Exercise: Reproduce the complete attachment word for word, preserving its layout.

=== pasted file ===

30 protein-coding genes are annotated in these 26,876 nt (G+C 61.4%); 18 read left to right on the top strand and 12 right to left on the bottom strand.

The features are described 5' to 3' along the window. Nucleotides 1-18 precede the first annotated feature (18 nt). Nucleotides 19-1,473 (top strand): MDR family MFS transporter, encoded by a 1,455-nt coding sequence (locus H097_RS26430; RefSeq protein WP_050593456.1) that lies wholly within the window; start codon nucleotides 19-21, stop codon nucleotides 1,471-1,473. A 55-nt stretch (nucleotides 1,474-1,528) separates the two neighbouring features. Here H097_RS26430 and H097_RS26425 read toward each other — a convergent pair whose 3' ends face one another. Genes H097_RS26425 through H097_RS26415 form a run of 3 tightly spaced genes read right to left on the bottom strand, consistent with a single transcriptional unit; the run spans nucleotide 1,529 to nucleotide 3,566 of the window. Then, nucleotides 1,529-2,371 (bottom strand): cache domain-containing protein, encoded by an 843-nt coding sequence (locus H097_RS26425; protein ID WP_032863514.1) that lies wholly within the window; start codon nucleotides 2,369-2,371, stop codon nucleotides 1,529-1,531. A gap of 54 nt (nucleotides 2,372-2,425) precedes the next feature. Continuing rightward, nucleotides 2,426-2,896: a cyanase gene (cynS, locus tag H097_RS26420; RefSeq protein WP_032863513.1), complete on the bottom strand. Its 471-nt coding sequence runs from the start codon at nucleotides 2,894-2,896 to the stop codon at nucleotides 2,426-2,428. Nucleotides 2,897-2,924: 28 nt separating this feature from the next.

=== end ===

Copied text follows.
30 protein-coding genes are annotated in these 26,876 nt (G+C 61.4%); 18 read left to right on the top strand and 12 right to left on the bottom strand.

The features are described 5' to 3' along the window. Nucleotides 1-18 precede the first annotated feature (18 nt). Nucleotides 19-1,473 (top strand): MDR family MFS transporter, encoded by a 1,455-nt coding sequence (locus H097_RS26430; RefSeq protein WP_050593456.1) that lies wholly within the window; start codon nucleotides 19-21, stop codon nucleotides 1,471-1,473. A 55-nt stretch (nucleotides 1,474-1,528) separates the two neighbouring features. Here H097_RS26430 and H097_RS26425 read toward each other — a convergent pair whose 3' ends face one another. Genes H097_RS26425 through H097_RS26415 form a run of 3 tightly spaced genes read right to left on the bottom strand, consistent with a single transcriptional unit; the run spans nucleotide 1,529 to nucleotide 3,566 of the window. Then, nucleotides 1,529-2,371 (bottom strand): cache domain-containing protein, encoded by an 843-nt coding sequence (locus H097_RS26425; protein ID WP_032863514.1) that lies wholly within the window; start codon nucleotides 2,369-2,371, stop codon nucleotides 1,529-1,531. A gap of 54 nt (nucleotides 2,372-2,425) precedes the next feature. Continuing rightward, nucleotides 2,426-2,896: a cyanase gene (cynS, locus tag H097_RS26420; RefSeq protein WP_032863513.1), complete on the bottom strand. Its 471-nt coding sequence runs from the start codon at nucleotides 2,894-2,896 to the stop codon at nucleotides 2,426-2,428. Nucleotides 2,897-2,924: 28 nt separating this feature from the next.